LETHBRIDGE, Alta. — Canada skip Kevin Koe put on a master class of exquisite shotmaking during the world men's curling championship, providing a bevy of highlight-reel shots that helped his team reach the final.
A magical in-off. Clutch triple takeouts. Even a rare quadruple takeout.
After two thrilling one-point playoff wins a day earlier, Koe couldn't pull it out again in the biggest game of the competition Sunday night. Sweden's Niklas Edin kept the pressure on and didn't stop until he had a 7-2 victory and his fourth career world title.
"It sucks, we wanted to win this so badly and it's very disappointing," Koe said. "We're pretty deflated. After the eighth (end) we felt terrible — a steal of two was disappointing. It's unfortunate but they're a great team."
Edin stole three more points in the ninth end when Koe's desperation quadruple-takeout attempt was slightly off the mark.
"It feels amazing." Edin said. "This was probably the sweetest win of my career. We've never played better than this for an event.
"It felt like we were dominating the whole week."
Edin earned the first seed in the round-robin standings with an 11-1 record and breezed through an 8-2 semifinal win over Japan.
He threw 90 per cent in the final to 78 per cent for Koe. Sweden finished at 92 per cent overall while Canada was 86 per cent.
"When we got that steal of two, we all knew that we were going to win that game," Edin said. "It felt amazing and so emotional."
Players had to wait through a delay of several minutes during that end so repairs could be made to the handle of one of Edin's stones.
"Honestly I've never been that nervous in my whole life," Edin said. "It was not a welcome delay."
He refocused and made a double takeout to sit three.
"I was just trying to clear my head, just slide out, technically make a good shot (with) a good slide," Edin said. "It worked out. A bit of a luck there."
Koe, meanwhile, had to play a slower shot on uncertain ice. His draw came up short to give Sweden a two-point lead.
"It's too bad what happened there before Kevin's draw," said Canada lead Ben Hebert. "That's a bit of a joke. A 12-minute delay on this handle and the ice sits. Kevin threw it perfect, timed exactly how we wanted it to, the whole week it was kind of that.
"Then we just lost it a little bit just because the frost was creeping in. Unfortunate, but they played good, they deserved to win, obviously a good championship team."
Swedish third Oskar Eriksson made an excellent double takeout in the ninth end and Canada couldn't recover.
"They made every shot that end," Koe said. "We needed a miss. At the end of the day, we're taking our chances. We're not playing to keep it close."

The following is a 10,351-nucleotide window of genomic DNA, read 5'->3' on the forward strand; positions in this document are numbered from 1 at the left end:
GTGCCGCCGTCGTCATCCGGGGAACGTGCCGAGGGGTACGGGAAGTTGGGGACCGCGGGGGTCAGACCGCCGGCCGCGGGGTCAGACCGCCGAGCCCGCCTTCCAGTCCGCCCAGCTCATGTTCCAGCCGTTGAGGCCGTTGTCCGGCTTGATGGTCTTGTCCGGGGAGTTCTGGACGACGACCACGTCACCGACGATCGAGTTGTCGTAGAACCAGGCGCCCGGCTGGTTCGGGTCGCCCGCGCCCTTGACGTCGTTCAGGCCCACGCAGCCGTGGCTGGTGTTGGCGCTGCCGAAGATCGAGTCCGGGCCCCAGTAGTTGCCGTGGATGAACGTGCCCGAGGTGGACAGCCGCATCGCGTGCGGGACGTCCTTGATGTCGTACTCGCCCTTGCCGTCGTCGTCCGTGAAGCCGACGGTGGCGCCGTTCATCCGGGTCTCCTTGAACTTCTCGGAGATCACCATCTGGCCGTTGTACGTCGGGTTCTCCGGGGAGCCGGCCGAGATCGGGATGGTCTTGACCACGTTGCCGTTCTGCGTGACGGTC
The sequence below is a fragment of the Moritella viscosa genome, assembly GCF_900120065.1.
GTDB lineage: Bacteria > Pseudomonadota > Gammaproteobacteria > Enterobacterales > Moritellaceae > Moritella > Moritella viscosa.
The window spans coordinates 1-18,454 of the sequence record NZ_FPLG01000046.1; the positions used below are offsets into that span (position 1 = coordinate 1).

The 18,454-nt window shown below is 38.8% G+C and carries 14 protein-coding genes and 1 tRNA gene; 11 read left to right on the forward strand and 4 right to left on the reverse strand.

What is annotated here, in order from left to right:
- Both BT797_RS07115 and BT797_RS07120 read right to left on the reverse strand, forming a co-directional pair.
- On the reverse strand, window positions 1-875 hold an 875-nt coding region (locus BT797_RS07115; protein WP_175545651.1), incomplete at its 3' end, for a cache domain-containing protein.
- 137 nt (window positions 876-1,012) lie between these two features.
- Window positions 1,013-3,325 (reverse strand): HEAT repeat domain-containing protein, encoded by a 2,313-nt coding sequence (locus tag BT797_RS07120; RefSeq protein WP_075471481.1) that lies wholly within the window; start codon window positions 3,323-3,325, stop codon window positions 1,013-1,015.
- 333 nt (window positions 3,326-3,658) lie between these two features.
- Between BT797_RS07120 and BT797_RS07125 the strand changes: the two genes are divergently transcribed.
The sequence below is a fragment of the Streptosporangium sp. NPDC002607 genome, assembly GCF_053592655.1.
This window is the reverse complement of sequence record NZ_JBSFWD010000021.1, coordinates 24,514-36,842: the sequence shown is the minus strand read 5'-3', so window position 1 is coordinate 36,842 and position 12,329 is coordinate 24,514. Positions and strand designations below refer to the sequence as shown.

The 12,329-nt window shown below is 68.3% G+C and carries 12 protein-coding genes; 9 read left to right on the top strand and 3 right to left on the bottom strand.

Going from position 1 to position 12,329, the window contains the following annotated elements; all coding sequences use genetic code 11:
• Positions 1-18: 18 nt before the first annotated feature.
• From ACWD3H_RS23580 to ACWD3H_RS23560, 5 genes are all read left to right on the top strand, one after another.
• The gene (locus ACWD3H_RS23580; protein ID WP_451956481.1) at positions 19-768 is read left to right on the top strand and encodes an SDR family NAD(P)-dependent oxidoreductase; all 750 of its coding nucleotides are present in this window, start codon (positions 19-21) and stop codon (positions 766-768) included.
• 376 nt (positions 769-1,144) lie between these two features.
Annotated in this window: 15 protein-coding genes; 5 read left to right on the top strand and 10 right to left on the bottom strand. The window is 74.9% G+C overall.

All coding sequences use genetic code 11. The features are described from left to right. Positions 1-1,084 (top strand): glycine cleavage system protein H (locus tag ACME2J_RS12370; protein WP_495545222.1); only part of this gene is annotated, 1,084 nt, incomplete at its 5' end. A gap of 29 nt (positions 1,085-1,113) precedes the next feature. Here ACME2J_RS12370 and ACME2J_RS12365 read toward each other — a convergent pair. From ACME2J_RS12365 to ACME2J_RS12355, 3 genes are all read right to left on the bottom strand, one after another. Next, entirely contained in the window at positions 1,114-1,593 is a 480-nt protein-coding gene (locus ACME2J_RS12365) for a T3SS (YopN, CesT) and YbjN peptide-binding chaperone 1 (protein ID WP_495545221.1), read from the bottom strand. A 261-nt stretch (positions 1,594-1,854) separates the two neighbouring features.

Edin beat Canada's Brad Gushue in last year's world final in Las Vegas to avenge a loss to the St. John's, N.L., skip a year earlier in Edmonton.
Edin's first world crown came in 2013 and he won again in 2015.
Earlier Sunday, Switzerland's Peter De Cruz defeated Japan's Yuta Matsumura 8-4 to win the bronze medal. De Cruz took the lead with four points in the seventh and stole singles in the next two ends for the victory.
After two blanks at the start of the final, Canada was in danger of giving up four points in the third end but managed to steal a single when Edin jammed on a double-takeout attempt.
Koe hit a big-weight double and rolled it back under cover before following with a nice runback. He kept the pressure on in the fourth with a hit that rolled behind a corner guard. Edin was forced to draw for a single.
Koe didn't have to make a draw until he had hammer for the first time in the fifth. His first throw was slightly off line but his second draw found the four-foot ring for a 2-1 lead.
The Calgary skip made the packed house at the Enmax Centre pop in the sixth end with a double takeout to sit three. Edin was forced to draw for a single to pull even.
"The support has been awesome," Koe said. "It's just a pity that we couldn't win it for them."
Koe made another double in the seventh end to get a blank and keep hammer.
"They're really tough to beat," Edin said. "We were lucky to turn that game around."
Koe, lead Ben Hebert, second Colton Flasch and third B.J. Neufeld are in their first season together as a foursome.
The silver medal ended a tough stretch of results for Canada's four-player teams at major events.
Koe, who won world titles in 2010 and 2016, did not reach the podium at the Pyeongchang Olympics last year. The Canadian women's team skipped by Rachel Homan also did not win a medal at the Games.
Canada's Chelsea Carey missed the playoffs at last month's world women's championship in Silkeborg, Denmark. Switzerland's Silvana Tirinzoni defeated Sweden's Anna Hasselborg in that final.
Edin beat Koe 9-4 in round-robin play earlier in the week. Canada was the third seed in a six-team playoff pool that also included the United States and Scotland.
Italy, Germany, Russia, the Netherlands, China, Norway and South Korea missed the cut.
Total attendance for the nine-day event was 69,077. The Enmax Centre has a capacity of about 4,500 for curling.
The 2020 world men's championship will be held in Glasgow, Scotland.
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